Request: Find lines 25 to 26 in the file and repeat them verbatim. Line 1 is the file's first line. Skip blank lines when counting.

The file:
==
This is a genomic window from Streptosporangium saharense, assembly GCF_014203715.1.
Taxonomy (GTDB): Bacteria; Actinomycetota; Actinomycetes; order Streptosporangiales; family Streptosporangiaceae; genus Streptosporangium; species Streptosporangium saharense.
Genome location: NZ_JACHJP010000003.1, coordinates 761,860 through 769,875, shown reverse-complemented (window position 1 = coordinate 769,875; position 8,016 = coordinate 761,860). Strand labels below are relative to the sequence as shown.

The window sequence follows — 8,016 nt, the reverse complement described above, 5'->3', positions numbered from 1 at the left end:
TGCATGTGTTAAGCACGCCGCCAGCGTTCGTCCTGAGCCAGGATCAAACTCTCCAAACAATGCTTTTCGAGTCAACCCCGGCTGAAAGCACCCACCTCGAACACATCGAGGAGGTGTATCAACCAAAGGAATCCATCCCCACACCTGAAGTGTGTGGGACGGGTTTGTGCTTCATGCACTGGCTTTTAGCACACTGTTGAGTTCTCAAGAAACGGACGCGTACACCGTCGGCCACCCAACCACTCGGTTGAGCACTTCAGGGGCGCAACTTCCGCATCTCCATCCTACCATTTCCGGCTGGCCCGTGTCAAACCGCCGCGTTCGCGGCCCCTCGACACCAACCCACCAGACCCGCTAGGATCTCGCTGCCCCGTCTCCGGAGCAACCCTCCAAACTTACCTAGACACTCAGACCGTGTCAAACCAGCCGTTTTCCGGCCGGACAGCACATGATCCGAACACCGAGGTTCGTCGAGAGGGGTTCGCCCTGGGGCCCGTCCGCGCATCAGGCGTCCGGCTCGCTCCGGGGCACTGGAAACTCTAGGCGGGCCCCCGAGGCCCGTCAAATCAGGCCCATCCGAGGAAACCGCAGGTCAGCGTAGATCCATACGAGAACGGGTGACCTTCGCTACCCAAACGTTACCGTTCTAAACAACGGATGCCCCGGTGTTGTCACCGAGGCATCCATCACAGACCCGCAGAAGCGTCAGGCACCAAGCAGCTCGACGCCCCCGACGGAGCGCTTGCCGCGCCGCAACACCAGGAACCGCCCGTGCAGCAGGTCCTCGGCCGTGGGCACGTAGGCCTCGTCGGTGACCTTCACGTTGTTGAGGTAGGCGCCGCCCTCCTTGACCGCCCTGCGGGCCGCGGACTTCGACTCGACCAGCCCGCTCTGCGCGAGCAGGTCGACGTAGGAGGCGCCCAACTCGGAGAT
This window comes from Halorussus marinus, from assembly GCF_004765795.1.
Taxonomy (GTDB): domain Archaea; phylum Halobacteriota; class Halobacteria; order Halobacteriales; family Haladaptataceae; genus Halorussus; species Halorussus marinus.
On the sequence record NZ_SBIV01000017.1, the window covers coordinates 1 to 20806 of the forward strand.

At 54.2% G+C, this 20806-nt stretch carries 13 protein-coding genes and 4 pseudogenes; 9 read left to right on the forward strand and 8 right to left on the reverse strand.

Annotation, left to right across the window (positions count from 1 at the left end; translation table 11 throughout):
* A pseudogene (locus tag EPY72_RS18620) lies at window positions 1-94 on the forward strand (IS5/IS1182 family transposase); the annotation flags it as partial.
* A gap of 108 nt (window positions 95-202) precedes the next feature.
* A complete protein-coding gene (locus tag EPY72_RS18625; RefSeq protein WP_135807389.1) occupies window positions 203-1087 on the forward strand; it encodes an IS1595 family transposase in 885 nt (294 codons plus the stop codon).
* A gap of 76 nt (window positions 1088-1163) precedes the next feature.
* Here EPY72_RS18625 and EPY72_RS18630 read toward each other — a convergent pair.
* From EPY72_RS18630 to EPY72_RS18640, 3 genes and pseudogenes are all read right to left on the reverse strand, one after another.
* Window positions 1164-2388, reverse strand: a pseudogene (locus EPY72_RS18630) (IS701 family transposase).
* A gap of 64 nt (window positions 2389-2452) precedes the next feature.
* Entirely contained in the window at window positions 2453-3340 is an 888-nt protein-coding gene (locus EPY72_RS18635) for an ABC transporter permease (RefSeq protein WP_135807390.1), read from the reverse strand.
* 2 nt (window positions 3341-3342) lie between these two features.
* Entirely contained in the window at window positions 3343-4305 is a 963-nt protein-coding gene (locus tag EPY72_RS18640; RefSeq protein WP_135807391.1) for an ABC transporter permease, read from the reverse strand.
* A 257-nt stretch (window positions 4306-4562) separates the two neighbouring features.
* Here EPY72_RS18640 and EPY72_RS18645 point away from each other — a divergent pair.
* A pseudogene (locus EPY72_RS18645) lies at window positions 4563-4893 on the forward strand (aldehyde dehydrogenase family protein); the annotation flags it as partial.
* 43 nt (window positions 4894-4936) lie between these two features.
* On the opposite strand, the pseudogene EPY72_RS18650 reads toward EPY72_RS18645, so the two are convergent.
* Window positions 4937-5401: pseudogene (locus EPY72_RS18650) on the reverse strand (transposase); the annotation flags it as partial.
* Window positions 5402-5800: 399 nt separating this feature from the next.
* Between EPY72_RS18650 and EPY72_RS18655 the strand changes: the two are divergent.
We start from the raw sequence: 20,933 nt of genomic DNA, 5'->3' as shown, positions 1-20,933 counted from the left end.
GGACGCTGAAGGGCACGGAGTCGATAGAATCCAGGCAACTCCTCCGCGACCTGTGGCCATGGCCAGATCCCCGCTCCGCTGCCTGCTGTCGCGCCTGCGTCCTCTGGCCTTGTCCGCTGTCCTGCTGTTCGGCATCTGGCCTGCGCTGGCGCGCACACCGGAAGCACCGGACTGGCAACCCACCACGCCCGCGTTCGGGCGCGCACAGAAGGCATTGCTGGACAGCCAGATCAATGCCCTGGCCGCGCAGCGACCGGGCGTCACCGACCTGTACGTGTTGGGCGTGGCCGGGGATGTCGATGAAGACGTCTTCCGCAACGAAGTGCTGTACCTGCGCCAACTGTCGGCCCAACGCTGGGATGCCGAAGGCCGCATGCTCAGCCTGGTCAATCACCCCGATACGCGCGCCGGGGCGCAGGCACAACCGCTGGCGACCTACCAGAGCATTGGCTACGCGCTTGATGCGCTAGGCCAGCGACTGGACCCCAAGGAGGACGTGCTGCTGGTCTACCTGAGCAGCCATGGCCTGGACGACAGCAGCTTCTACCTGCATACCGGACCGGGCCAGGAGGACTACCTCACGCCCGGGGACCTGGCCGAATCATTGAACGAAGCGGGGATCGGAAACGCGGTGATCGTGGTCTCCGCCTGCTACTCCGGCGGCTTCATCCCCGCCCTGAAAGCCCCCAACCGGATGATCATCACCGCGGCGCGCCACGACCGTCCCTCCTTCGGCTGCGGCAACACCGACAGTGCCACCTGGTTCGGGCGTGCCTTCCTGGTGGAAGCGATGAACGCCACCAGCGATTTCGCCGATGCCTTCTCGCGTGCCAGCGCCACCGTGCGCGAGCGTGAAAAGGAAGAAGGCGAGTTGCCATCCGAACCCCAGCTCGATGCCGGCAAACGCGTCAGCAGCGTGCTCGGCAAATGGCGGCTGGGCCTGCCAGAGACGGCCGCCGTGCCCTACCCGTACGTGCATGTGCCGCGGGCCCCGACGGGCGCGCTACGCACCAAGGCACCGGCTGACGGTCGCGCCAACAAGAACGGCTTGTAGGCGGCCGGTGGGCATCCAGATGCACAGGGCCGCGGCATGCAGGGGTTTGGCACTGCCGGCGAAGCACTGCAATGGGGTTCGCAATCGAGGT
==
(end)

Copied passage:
* 43 nt (window positions 4894-4936) lie between these two features.
* On the opposite strand, the pseudogene EPY72_RS18650 reads toward EPY72_RS18645, so the two are convergent.